When config.perl is done, it will create a file config.done which is a list of all your choices. The next time you run config.perl, it will check for the existence of this file. If the file exists, then it will use it as input. To force an interactive mode with this file existing, run the program as config.perl -interactive. This will read in that file and use those values as the default values.

Edit the file aow_file to reflect the user the trouble tickets will be sent to. Edit the file aow_list_file to include all of the people who trouble tickets will be sent to. These people are allowed to assign the tickets to a person when they submit the ticket, provided the person is also listed in this file. This list is also consulted when the program tt is run to check that the user is authorized for the action they are attempting.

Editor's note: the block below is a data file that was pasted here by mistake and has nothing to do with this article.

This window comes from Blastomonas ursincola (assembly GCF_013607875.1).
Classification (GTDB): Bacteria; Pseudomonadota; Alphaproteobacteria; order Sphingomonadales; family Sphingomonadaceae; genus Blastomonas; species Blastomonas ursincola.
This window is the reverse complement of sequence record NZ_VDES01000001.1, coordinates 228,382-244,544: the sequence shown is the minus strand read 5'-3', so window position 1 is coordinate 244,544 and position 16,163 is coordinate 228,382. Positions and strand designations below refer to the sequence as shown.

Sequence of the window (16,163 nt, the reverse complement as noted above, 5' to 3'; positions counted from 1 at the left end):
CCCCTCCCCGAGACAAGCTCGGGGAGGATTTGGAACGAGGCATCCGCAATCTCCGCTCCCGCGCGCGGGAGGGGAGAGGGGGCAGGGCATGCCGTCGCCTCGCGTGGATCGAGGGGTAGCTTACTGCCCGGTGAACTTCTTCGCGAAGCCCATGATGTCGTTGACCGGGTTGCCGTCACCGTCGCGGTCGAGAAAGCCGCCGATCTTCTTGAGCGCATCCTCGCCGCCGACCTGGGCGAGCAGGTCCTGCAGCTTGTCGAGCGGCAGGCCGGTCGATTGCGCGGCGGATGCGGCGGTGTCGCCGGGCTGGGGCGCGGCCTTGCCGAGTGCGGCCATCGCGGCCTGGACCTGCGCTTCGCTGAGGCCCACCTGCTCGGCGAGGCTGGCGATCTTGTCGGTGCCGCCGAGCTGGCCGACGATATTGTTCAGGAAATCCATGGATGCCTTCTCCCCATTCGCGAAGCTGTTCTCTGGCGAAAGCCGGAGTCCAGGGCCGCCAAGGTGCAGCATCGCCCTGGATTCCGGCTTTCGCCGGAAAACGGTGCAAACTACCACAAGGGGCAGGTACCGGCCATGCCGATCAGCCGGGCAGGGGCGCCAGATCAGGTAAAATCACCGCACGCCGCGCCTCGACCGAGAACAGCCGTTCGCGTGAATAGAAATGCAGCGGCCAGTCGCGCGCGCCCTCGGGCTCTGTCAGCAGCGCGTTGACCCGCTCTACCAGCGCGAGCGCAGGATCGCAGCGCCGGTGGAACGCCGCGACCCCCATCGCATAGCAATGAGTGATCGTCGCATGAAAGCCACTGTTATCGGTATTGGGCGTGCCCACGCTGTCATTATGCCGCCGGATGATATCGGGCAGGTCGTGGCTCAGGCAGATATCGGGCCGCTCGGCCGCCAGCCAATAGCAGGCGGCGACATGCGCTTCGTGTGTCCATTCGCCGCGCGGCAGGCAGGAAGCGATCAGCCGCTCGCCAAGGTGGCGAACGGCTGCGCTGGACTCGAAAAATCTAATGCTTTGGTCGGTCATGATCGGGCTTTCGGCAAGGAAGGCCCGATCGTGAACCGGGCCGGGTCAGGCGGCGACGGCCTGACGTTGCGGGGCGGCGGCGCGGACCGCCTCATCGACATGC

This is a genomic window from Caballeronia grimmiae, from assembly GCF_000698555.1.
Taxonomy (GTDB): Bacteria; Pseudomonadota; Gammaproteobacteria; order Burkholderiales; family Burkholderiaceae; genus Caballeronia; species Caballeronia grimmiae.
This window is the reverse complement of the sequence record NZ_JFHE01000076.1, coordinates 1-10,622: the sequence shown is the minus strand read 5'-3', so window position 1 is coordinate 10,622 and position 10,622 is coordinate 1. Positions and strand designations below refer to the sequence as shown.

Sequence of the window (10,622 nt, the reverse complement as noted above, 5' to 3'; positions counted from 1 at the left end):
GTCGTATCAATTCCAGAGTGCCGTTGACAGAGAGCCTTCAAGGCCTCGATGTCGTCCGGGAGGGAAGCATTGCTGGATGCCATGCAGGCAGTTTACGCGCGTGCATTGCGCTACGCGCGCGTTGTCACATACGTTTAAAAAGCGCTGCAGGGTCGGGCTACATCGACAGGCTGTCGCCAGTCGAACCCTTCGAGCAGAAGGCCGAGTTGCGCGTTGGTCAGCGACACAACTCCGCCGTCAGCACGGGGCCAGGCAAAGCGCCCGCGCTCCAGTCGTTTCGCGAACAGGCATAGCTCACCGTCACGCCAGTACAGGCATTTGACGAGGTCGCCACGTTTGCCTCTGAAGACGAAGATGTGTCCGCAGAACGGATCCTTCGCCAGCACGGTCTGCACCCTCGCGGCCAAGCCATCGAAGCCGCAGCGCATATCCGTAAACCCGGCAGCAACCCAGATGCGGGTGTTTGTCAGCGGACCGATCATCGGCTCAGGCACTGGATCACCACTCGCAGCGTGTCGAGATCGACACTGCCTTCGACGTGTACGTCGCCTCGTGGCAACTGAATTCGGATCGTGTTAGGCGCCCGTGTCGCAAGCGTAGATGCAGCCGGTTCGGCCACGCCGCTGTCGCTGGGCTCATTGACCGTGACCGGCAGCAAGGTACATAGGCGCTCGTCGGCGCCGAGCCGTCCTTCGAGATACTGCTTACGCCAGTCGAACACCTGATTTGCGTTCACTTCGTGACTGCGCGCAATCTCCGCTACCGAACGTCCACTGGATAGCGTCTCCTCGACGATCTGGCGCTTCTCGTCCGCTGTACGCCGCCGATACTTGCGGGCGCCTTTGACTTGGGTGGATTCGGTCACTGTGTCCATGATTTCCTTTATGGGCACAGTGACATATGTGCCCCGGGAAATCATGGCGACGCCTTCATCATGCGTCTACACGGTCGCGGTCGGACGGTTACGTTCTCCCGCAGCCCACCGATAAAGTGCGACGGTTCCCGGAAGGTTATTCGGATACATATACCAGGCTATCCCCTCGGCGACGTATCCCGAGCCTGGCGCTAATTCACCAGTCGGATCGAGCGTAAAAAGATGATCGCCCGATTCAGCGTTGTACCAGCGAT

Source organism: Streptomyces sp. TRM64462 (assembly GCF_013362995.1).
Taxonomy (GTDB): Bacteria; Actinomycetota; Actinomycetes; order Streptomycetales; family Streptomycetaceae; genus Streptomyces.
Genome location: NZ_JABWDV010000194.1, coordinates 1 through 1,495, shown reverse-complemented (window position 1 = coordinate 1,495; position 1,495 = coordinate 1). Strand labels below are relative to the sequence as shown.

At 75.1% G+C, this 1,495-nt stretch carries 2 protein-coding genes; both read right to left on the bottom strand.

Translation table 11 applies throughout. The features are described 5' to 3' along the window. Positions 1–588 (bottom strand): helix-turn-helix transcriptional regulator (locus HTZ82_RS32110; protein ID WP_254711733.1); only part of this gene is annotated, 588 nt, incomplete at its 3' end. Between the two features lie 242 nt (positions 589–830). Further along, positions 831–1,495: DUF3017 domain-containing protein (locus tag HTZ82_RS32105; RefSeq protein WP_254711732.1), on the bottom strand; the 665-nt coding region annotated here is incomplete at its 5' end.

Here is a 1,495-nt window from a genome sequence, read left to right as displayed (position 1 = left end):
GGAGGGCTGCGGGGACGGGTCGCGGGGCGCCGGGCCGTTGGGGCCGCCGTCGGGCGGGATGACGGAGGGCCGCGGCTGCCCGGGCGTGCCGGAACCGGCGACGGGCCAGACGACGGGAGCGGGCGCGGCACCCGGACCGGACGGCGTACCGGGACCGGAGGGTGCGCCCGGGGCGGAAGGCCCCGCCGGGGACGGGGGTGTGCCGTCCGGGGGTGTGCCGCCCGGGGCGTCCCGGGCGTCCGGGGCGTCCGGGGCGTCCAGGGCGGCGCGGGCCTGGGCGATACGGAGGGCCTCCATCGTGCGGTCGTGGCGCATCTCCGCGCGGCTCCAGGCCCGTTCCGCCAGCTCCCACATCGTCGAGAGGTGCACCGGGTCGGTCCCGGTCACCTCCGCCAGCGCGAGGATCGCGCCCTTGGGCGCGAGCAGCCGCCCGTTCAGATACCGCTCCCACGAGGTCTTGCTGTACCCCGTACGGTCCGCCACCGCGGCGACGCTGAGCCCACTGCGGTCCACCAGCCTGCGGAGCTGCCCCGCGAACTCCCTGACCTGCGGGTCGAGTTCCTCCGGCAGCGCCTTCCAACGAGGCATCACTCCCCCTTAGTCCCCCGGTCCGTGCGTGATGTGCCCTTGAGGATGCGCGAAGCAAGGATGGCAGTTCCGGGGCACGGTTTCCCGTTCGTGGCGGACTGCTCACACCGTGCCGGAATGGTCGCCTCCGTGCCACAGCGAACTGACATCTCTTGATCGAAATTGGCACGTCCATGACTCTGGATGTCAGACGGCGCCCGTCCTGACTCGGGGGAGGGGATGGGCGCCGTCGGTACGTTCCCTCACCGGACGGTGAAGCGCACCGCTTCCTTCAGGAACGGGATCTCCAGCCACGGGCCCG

Make sure that the BINPATH, ETCPATH, and LIBPATH exist, and are readable by root, your mail delivery system, and the group in charge of trouble tickets.


phone_list_file is a file containing a colon delimited list of user mail addresses (as your local site creates them), phone numbers, and office locations. There are no mandatory formats for the phone numbers or office locations. 555:in the back corner
mercedes:ext 411:Out in Back
Bix the cat:none:Cat box
Parc the kitty:none:Under the bed

aow_file is a file containing a single line which is the account name of the Admin Of the Week (or day or whatever...) This is the email address of the person to which all incoming trouble tickets are directed.

aow_list_file is a file containing a single account name per line of all the Admins Of the Week (or day or whatever...) This is a list of ALL the admins which are allowed to work on trouble tickets (edit, close, or otherwise modify.) This list is also used by tts.mail to see if the ticket submitter is allowed to assign a trouble ticket to another user in the initial ticket submission.